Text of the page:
The compound primary key is made up of the empID and deptID columns in this example. The empID acts as a partition key for distributing data in the table among the various nodes that comprise the cluster.The remaining component of the primary key, the deptID, acts as a clustering mechanism and ensures that the data is stored in ascending order on disk.

Inserting data into a table

INSERT INTO emp (empID, deptID, first_name, last_name)VALUES (104, 15, ‘jane’, ‘smith’);

Using Collection DataTypes 


A set stores a group of elements that are returned in sorted order. A column of type set consists of unordered unique values. Using the set data type, you can solve the multiple email problem in an intuitive way that does not require a read before adding a new email address.

Define a set, emails, in the users table to accommodate multiple email address


user_id text PRIMARY KEY, first_name text, last_name text, emails set<text>


Insert data into the set, enclosing values in curly brackets. Set values must be unique.

INSERT INTO users (user_id, first_name, last_name, emails)

VALUES(‘frodo’, ‘Frodo’, ‘Baggins’, {‘f@baggins.com’,’baggins@gmail.com’});


 In the list order is preserved and it allows duplicates. Add a list declaration to a table by adding a column top_places of the list type to the users table.


 ADD top_places list<text>;

Use the UPDATE command to insert values into the list.

UPDATE users 

SET top_places = [ ‘rivendell’, ‘rohan’ ]

WHERE user_id = ‘frodo’;


A map is a name and a pair of typed values.Each element of the map is internally stored as one Cassandra column that you can modify, replace, delete, and query. Add a todo list to every user profile in an existing users table using the CREATE TABLE or ALTER:

ALTER TABLE users ADD todo map<timestamp, text>;

UPDATE users

       SET todo ={ ‘2012-9-24’ : ‘enter mordor’,’2014-10-2 12:00′ : ‘throw ring into mount doom’ }

WHERE user_id = ‘frodo’;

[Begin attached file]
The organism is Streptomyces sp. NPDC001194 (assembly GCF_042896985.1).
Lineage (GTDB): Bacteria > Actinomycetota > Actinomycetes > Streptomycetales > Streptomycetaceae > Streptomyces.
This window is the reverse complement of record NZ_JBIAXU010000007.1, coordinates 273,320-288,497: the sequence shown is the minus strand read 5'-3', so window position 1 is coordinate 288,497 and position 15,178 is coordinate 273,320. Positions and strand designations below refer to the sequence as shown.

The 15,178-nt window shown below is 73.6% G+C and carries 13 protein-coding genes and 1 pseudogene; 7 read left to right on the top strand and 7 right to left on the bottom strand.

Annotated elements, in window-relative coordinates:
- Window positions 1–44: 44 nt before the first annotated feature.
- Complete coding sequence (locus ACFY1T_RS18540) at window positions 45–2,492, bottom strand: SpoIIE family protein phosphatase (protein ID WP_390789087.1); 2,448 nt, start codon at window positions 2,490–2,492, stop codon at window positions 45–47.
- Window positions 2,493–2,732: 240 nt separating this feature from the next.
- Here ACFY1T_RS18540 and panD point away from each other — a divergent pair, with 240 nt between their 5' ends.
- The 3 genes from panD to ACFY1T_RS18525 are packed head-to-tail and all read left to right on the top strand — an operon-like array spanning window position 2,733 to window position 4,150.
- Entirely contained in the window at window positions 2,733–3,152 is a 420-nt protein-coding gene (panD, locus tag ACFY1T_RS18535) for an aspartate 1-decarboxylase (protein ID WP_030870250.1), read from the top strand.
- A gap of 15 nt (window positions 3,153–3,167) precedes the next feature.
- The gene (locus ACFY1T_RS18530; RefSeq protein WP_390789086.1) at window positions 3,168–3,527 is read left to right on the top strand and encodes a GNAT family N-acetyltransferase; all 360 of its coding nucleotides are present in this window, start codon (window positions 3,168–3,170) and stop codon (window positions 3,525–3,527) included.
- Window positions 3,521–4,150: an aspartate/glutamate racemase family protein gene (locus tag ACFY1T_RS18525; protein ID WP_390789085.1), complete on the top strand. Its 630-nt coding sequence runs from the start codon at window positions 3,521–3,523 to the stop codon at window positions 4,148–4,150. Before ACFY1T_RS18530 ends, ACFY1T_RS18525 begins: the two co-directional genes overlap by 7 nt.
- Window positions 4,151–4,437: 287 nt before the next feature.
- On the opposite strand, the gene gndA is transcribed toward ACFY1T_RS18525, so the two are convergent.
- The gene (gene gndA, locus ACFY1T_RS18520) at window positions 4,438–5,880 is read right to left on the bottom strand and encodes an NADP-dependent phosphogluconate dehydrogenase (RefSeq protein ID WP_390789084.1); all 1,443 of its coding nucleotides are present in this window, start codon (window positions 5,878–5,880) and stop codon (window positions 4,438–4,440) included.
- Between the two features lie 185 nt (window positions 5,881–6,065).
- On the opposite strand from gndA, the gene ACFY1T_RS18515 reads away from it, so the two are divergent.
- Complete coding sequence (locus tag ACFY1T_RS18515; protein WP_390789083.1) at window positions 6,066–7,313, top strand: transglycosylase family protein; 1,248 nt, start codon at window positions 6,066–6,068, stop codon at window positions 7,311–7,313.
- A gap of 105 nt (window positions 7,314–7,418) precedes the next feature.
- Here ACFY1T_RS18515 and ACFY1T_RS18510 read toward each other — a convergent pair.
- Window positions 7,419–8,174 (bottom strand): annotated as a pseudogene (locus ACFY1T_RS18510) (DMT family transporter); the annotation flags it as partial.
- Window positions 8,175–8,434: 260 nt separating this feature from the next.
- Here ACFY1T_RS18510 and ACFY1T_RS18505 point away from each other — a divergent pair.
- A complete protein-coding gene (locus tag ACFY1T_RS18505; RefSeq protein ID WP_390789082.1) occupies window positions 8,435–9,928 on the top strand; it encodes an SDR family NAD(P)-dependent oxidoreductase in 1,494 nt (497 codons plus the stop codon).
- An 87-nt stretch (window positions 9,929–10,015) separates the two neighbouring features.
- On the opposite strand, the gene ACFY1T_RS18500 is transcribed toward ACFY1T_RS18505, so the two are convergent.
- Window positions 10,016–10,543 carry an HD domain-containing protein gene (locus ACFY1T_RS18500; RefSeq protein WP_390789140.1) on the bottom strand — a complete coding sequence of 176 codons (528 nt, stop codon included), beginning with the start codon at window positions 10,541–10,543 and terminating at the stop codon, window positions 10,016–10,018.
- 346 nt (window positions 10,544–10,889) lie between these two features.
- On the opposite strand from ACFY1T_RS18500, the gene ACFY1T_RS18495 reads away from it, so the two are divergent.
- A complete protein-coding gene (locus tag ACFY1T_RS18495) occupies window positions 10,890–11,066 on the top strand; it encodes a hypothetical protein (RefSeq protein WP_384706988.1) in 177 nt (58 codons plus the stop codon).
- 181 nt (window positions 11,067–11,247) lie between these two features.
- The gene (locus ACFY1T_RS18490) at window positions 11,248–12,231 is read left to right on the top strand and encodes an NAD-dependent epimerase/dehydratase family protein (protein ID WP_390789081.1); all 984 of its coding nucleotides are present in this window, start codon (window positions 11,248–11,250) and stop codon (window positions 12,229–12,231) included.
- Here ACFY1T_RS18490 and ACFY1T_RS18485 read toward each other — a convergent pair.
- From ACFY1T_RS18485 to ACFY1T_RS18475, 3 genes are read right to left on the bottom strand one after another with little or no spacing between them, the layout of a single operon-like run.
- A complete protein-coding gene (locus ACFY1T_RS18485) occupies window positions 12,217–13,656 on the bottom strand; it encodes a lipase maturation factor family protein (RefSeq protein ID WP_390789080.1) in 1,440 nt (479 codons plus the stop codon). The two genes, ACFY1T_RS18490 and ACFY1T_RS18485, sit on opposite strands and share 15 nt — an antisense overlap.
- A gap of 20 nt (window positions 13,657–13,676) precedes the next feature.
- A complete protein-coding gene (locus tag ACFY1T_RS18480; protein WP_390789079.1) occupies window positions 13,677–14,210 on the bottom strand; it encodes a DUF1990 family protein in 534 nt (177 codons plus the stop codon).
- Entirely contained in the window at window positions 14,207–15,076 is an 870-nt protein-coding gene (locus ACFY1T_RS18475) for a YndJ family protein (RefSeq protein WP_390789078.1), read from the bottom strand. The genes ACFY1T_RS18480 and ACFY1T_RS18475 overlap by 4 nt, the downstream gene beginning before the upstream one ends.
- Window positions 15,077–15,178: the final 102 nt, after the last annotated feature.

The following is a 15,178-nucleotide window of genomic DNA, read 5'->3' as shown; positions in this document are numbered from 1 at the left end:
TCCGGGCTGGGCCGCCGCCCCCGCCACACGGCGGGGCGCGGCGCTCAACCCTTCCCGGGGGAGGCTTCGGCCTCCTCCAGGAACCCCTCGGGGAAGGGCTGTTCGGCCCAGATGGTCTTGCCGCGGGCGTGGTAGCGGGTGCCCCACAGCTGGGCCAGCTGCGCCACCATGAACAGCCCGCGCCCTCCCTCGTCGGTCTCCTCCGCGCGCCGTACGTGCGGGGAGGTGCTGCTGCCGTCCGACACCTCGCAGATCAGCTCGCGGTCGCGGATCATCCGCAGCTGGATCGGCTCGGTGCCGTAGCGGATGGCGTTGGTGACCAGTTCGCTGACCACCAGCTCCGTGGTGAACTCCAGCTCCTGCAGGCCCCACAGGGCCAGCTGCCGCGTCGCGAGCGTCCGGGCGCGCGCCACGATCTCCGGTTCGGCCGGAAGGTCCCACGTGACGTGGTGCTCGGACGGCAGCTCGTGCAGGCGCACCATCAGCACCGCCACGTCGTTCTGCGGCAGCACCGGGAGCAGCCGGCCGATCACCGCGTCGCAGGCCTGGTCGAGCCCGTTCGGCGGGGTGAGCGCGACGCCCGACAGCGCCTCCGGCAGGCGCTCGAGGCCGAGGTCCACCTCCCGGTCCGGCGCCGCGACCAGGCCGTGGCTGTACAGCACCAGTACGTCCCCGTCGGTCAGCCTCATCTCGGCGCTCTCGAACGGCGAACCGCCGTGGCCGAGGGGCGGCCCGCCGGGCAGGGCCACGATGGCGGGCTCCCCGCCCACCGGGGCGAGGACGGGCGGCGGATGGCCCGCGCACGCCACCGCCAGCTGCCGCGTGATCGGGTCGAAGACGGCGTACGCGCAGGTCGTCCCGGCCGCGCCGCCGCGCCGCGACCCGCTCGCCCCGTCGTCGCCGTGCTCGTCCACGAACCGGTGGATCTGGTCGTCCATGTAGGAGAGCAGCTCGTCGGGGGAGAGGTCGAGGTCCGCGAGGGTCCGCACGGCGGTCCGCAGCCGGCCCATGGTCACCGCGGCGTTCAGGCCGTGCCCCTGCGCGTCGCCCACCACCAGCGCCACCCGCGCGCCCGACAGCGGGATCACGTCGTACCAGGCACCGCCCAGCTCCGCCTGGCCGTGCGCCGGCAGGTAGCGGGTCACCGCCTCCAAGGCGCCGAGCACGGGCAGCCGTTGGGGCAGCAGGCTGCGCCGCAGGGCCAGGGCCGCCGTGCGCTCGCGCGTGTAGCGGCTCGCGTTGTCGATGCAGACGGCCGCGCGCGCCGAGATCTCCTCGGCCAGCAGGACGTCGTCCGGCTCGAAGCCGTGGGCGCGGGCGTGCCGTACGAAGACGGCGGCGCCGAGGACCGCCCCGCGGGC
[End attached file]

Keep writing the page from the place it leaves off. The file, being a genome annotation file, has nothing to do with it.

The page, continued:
User Defined Types

You are able to create an user-defined type after Cassandra’s version 2.1 and later.

CREATE TYPE mykeyspace.address (

street text,

city text,

zip_code int,

phones set<text>


CREATE TYPE mykeyspace.fullname (

firstname text,

lastname text


Create a table for storing user data in columns of type fullname and address. Use the frozen keyword in the definition of the user-defined type column : 

CREATE TABLE mykeyspace.users (


name frozen <fullname>,

direct_reports set<frozen <fullname>>, // a collection set

addresses map<text, frozen <address>> // a collection map


When using the frozen keyword, you cannot update parts of a user-defined type value.

Insert a user’s name into the fullname column: 

INSERT INTO mykeyspace.users (id, name)

VALUES(62c36092-82a1-3a00-93d1-46196ee77204, {firstname: ‘Marie-Claude’,lastname: ‘Josset’});

Insert an address labeled home into the table:

UPDATE mykeyspace.users

SET addresses = addresses + {‘home’: { street:

‘191 Rue St. Charles’, city: ‘Paris’, zip_code: 75015, phones: {’33 6 78

90 12 34′}}}

WHERE id=62c36092-82a1-3a00-93d1-46196ee77204;

Try Cassandra



There are many NoSQL solutions available for Big Data developers. Apache Cassandra is one of the most preferred in today’s Big Data world. Apache Cassandra’s ease of use and ease of scalability makes it very attractive for web-scale applications in today’s rapidly growing Big Data projects.

[Video] Webinar: Introduction to Cassandra